Google executive: AI could ‘turn’ school into a ‘personal learning experience’

The idea of ​​personalized learning in K-12 education is definitely not new. But in recent years, there has been an increased focus on ensuring students have more personalized learning experiences to help them catch up or accelerate their learning.

With the recent advances in artificial intelligence and other adaptive technologiesthere are more ways to transform the future of school into a more personal learning experience, suggests Shantanu Sinha, vice president and general manager of Google for Education.

Google’s products are very popular with K-12 educators. Many teachers use Google Classroom to share assignments with students, and most districts have turned to Chromebooks during the pandemic to provide the 1 to 1 calculation.

However, some critics have raised concerns about the downsides of a big tech company like Google having so much influence over K-12 education, especially the potential for data privacy problems. Those concerns carry over to the growing use of digital tools to personalize learning.

In an email interview with Education Week, Sinha discussed how the adoption of personalized learning in K-12 has changed, the role of technology in personalized learning, and how artificial intelligence is likely to have a impact on efforts to personalize learning.

This conversation has been edited for brevity and clarity.

How has the adoption of personalized learning changed in K-12 schools over the past 5 to 10 years?

Shantanu Sinha is vice president and general manager of Google for Education.

What has changed is that teachers now have the tools to make it easier. The pandemic hasn’t changed the trajectory of education, but it has forced people to adapt quickly to a new reality and established new baselines that open up exciting avenues for learning.

During the pandemic, as schools have become remote, many districts have invested in a Chromebook for every student. What does it mean to provide all students in a class with more continuous access to a variety of apps and learning experiences? What happens when we provide the flexibility to learn from anywhere? We open up possibilities both in the classroom and outside.

We [also] have more tools to provide truly personalized 1-to-1 support. For example, students can get real-time prompts whenever they don’t know how to solve a problem, whether they’re in the classroom or at home. In the past, a student could finish an entire math test by slightly misunderstanding a concept and ingraining the wrong habits before getting the assignment graded back. Practice can make perfect, but practicing it right is important.

If we bring them distracting or useless technologies, we do them a disservice.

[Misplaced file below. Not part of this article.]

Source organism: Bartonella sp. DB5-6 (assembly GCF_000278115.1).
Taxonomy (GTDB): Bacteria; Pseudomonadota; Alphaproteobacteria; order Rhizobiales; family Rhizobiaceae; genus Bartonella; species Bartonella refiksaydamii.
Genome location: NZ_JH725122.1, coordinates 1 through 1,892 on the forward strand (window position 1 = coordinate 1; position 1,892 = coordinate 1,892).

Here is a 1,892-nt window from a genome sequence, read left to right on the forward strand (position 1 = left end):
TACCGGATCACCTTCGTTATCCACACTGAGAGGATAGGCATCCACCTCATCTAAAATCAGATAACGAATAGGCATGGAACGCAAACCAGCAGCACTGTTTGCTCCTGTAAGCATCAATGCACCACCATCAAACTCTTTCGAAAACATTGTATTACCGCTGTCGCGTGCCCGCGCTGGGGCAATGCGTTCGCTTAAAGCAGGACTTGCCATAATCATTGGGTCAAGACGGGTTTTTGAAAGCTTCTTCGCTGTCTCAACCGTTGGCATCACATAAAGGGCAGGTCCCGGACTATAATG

Shantanu Sinha, vice president and general manager of Google for Education

Too often discussions of personalized learning focus too much on technology. What role do you think technology plays in personalized learning?

It’s a great point to be aware of. At the end of the day, teachers are and always will be at the heart of the learning experience. Every classroom is different, and educators are experimenting with many different approaches, whether it’s small-group instruction, high-dose mentoring, or more goal-oriented work. Technology is simply an enabler and can help give teachers more time back and allow them to scale better.

At Google, we believe that technology can help elevate the teacher and give them back the time to invest in themselves and their students. This is not about technology for technology’s sake, we are in a time where education leaders are faced with teacher shortages, student learning loss, and tighter budgets. If we bring them distracting or useless technologies, we do them a disservice.

It is also important because the teacher’s role is changing from knowledge provider to learning designer. Teachers still provide access to information, but now they also have to choreograph students’ learning experiences. So when we talk about how technology can support personal learning, it’s mostly about helping teachers help themselves and their students.

How do you think Generative AI will impact personalized learning?

First, when it comes to any AI application, we ask ourselves: How are we benefiting teachers and students? Is what we are doing appropriate for education, responsible, safe and secure? We are very active in remaining close to the teaching community in listening to feature requests and testing new ideas. Of course, we get requests from educators to apply generative AI in our tools, but we need to be mindful of balancing innovation with accountability.

For educators looking to start using AI to support personalized learning, what steps should they take?

Regardless of the tools you use, I urge anyone interested in thinking about AI to stay focused on the ultimate goal of the technology: help students learn particular concepts? Is it to help teachers get creative and scale themselves? Does it bring a new dimension to education that you sorely need? Relentlessly focus on availability and always consider the positives and potential shortcomings of any new technology.

Again, it all depends on the educator and their students: we trust those who do the hard work of teaching and if they find value in technology, we follow their instincts and intuitions. We do our best to build technology in service of helping you bring out the best.

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